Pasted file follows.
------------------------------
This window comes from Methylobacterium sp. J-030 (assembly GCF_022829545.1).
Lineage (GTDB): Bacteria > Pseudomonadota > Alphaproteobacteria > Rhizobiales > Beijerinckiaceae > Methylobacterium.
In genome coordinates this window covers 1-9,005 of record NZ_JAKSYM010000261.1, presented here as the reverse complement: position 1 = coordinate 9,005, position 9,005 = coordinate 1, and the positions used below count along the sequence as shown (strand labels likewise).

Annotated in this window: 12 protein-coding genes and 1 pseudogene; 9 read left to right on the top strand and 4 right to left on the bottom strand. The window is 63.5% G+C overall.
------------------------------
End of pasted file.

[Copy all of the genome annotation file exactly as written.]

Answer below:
This window comes from Methylobacterium sp. J-030 (assembly GCF_022829545.1).
Lineage (GTDB): Bacteria > Pseudomonadota > Alphaproteobacteria > Rhizobiales > Beijerinckiaceae > Methylobacterium.
In genome coordinates this window covers 1-9,005 of record NZ_JAKSYM010000261.1, presented here as the reverse complement: position 1 = coordinate 9,005, position 9,005 = coordinate 1, and the positions used below count along the sequence as shown (strand labels likewise).

Annotated in this window: 12 protein-coding genes and 1 pseudogene; 9 read left to right on the top strand and 4 right to left on the bottom strand. The window is 63.5% G+C overall.